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Portable Soup

'Oh,' she said, and absently she took three spoonfuls of the soup. 'Lord above,' she said, 'what is this?'

'Soup. Portable soup. Pray take a little more, it will rectify the humours.'

'I thought it was luke-warm glue. But it goes down quite well, if you don't breathe.' —The Fortune of War, p. 318 Other Patrick O'Brian Quotes on Portable Soup

(Click on any image for an expanded JPEG image. Warning: large file sizes!)


Portable Soup (also known as Pocket Soop or Veal Glew) is the ancestor of the modern bouillon cube—hence its frequent use in the sickroom—and a close cousin of the Glace de Viande used in French cooking: a stock based on meat bones with a few vegetables and herbs, first browned, then simmered a long time, then strained, skimmed, and cooked again for a long time, until it reaches a very high degree of concentration and a correspondingly low volume.

Once it cools and congeals, the final product of 10 gallons of stock is a small brown rubbery slab about 6 by 12 by 1 inches, with an intense meaty taste.

(It is a wonderful flavoring agent for sauces and gravies, but it is not particularly good on its own—and must have been considerably worse 200 years ago, after many months or even years of imperfect preservation.)

How long is a long time? William Gelleroy (1762), says to boil the soup until "the meat has lost its virtue;" Hannah Glasse (1747), from whom he copied his recipe, says until "the Meat is good for nothing." (Of course, the loss of virtue in a piece of meat is a highly subjective matter; we ourselves have never yet succeeded in boiling all the virtue out of any meat.) Mrs. Beeton (1861) says the first boiling should be "12 hours, or more, if the meat be not done to rags," and suggests 8 hours, stirring all the while, for the second.

Most 18th-century cooks included a further cooking stage, in which the soup was placed in a bain-marie arrangement until it was "thick and ropy." We have eliminated this step because we found that our soup became quite ropy enough without it.

  • 30 pounds very meaty bones (any combination of beef, pork, and veal—shin, neck, etc.)
  • 2 pigs' feet or 1 pound ham (optional)
  • 6 large onions, peeled and cut in half
  • 6 large carrots, peeled and cut in half
  • 6 ribs celery with leaves, cut in pieces
  • large handful of parsley
  • large handful of thyme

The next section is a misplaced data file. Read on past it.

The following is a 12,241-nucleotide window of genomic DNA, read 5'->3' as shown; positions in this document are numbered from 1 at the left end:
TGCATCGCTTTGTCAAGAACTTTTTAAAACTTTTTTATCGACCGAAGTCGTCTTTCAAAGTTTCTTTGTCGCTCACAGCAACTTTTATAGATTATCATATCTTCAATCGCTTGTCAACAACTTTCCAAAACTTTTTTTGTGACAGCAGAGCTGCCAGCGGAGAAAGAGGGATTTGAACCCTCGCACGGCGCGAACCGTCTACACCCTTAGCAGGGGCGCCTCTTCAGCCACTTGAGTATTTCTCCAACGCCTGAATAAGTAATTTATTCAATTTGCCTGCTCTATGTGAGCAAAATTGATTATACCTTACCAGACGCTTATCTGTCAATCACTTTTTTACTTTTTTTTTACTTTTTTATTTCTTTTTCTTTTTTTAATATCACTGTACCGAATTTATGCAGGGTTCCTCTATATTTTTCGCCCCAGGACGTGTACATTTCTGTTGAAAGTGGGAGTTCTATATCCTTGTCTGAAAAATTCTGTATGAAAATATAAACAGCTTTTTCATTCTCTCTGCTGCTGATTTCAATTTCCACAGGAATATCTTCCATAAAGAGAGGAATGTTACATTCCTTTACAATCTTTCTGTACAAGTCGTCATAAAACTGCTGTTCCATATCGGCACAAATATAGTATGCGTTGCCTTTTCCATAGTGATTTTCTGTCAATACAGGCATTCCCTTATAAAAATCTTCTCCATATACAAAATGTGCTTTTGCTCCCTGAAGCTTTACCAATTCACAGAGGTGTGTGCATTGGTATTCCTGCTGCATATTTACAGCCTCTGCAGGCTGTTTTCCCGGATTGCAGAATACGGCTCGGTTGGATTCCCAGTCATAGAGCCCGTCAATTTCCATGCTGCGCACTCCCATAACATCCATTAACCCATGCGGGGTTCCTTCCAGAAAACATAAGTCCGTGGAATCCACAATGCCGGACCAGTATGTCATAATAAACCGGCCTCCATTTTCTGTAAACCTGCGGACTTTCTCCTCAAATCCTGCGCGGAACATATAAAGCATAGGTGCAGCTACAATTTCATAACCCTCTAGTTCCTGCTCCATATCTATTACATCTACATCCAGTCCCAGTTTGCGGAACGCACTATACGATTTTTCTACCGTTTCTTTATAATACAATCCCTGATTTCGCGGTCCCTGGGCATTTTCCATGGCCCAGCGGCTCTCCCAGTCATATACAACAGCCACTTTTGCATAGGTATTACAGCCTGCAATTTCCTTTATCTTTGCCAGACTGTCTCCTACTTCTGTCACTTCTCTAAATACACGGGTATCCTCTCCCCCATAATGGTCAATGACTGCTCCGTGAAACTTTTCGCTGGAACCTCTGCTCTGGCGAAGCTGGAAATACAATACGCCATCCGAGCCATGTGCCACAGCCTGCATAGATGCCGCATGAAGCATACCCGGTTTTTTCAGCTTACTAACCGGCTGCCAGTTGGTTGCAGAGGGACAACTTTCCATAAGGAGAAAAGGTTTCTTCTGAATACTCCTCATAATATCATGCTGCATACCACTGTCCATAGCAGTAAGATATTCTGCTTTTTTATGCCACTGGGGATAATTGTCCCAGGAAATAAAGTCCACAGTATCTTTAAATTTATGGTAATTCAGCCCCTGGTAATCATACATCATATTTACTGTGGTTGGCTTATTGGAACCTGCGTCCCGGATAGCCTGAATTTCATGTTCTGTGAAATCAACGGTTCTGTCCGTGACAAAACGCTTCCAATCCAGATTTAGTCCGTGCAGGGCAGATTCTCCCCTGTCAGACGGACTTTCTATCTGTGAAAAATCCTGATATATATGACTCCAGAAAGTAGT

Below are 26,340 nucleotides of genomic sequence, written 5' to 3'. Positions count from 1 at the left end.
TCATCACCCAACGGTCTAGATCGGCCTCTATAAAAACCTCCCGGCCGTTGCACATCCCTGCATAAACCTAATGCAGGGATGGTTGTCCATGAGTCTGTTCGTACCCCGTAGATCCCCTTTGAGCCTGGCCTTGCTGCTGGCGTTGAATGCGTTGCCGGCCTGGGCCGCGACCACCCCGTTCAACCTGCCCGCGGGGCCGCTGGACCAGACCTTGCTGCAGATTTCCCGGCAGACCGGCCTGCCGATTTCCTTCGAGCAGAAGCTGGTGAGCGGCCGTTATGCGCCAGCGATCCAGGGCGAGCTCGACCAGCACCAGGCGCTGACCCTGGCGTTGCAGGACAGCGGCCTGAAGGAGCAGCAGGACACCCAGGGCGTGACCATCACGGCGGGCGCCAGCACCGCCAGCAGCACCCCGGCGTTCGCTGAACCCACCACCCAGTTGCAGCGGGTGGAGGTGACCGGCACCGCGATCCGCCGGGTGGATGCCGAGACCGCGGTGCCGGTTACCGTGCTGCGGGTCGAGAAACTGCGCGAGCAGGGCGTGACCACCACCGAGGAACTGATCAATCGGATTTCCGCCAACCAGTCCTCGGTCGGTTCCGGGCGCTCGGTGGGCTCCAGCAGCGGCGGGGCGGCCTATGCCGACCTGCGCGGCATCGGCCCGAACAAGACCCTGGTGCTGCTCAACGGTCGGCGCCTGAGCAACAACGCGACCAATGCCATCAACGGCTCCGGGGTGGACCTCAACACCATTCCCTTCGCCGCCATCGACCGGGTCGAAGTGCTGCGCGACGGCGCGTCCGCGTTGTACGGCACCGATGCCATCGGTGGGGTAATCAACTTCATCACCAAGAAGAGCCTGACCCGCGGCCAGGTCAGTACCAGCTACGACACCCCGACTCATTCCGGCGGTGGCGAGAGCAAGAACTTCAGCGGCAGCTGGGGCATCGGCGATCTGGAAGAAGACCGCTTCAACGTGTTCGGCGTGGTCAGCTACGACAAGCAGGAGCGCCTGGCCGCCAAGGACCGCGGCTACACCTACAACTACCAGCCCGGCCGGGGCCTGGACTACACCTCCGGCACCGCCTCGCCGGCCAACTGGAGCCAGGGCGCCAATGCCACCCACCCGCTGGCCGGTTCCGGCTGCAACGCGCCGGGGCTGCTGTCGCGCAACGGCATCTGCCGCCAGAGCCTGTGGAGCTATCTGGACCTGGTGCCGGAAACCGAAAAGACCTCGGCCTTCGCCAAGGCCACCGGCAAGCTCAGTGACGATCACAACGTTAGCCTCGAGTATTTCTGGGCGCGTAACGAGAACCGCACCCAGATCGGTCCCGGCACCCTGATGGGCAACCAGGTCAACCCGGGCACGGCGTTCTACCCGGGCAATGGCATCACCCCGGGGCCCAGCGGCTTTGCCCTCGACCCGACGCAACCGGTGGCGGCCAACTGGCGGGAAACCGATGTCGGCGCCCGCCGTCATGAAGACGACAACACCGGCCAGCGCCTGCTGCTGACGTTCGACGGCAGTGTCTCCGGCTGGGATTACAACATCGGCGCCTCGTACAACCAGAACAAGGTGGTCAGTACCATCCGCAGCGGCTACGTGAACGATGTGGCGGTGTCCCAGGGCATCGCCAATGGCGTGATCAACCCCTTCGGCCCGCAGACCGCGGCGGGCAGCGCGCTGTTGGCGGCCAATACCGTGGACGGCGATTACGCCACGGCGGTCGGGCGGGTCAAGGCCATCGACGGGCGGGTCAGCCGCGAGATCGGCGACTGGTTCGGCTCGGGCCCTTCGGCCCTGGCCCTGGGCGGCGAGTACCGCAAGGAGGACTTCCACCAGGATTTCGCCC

• large handful of hyssop
  • large handful of marjoram
  • 1 tablespoon mace
  • 12 cloves
  • 3 tablespoons peppercorns
  • salt
  • water
[N.B. Quantities given are for fresh-picked herbs—for dried herbs, substitute a smaller amount. The ratio is normally about 1 to 3.]

 In a large stewpot (several stewpots, actually), brown the bones on all sides, a few at a time, in their own fat.

Return all the bones to the pot, and add the vegetables, herbs, spices, and water to cover.

Bring slowly to a boil, skimming off any scum that forms on the surface.

Cover, but not too tightly — leave a little room for steam to escape.

Reduce heat and simmer at least 6 hours.

Strain and skim the stock, discarding the bones. (At this point you must determine for yourself whether or not the meat still has any virtue... if not, discard it too.)

Put the stock in the widest pot or pan you can find. Bring to a gentle boil over medium heat.

Cook, uncovered, skimming occasionally, until the liquid is reduced to about 1/8 its original volume (this will take at least another 6 hours).

 Pour the reduced stock into a shallow pan and refrigerate until firmly set.

Run a knife around the edges and take the soup out of the pan (you will find that you can pick it up as if it were a thick piece of leather).

Cut it into 1-inch cubes and freeze in an airtight container.

Note: To be truly Portable and Authentic, this Soop should be dried rather than frozen; and the cooks of the period spent many days turning slabs of Soop on fresh pieces of flannel "until the Glew be quite Hard."

We have tried this, and can report that it is apparently a seasonal operation; attempting it at the seaside during the height of summer is apt to produce nothing but a mass of furry—and not very portable—lumps.


Copyright © 1996-2003 W. W. Norton & Company, Inc.